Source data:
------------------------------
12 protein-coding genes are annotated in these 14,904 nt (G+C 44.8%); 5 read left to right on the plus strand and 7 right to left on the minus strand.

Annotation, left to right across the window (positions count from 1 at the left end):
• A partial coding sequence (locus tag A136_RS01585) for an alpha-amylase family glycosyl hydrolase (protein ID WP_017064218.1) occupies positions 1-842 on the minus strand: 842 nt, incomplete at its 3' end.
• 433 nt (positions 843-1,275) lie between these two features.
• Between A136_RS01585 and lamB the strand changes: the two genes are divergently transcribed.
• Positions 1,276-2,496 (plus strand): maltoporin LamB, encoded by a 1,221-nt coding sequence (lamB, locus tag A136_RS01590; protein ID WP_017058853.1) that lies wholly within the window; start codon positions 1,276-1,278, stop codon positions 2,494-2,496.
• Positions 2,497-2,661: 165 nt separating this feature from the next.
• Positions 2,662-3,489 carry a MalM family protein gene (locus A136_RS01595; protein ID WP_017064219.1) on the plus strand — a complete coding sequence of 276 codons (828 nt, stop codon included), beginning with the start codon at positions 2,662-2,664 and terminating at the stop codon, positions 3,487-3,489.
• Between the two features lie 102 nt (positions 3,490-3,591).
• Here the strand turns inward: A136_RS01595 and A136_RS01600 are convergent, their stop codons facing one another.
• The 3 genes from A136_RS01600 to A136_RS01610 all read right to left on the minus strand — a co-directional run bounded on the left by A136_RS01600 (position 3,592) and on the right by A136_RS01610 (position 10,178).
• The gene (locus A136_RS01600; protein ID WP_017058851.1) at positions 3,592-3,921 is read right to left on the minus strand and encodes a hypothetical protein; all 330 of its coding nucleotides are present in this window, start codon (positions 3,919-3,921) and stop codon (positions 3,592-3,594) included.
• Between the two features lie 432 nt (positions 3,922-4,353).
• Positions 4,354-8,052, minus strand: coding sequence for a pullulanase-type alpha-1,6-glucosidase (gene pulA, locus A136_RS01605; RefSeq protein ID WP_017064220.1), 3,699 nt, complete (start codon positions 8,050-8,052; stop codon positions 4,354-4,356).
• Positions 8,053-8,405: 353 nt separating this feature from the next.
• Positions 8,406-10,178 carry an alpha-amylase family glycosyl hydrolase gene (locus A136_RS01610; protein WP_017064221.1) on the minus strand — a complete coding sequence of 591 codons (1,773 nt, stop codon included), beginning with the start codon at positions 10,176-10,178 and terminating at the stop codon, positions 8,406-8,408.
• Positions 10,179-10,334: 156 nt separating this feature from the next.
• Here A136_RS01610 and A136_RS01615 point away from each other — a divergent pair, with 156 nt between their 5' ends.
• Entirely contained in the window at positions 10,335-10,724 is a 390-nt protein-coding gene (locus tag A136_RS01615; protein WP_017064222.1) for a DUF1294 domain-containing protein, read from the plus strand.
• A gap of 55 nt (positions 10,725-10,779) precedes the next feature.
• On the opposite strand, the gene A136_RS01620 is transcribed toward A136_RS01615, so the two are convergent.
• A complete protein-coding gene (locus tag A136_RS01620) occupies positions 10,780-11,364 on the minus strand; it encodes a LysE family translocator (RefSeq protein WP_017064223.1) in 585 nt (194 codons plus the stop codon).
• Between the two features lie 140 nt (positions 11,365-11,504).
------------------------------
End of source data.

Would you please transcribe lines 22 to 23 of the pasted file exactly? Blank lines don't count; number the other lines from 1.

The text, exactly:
• A complete protein-coding gene (locus tag A136_RS01620) occupies positions 10,780-11,364 on the minus strand; it encodes a LysE family translocator (RefSeq protein WP_017064223.1) in 585 nt (194 codons plus the stop codon).
• Between the two features lie 140 nt (positions 11,365-11,504).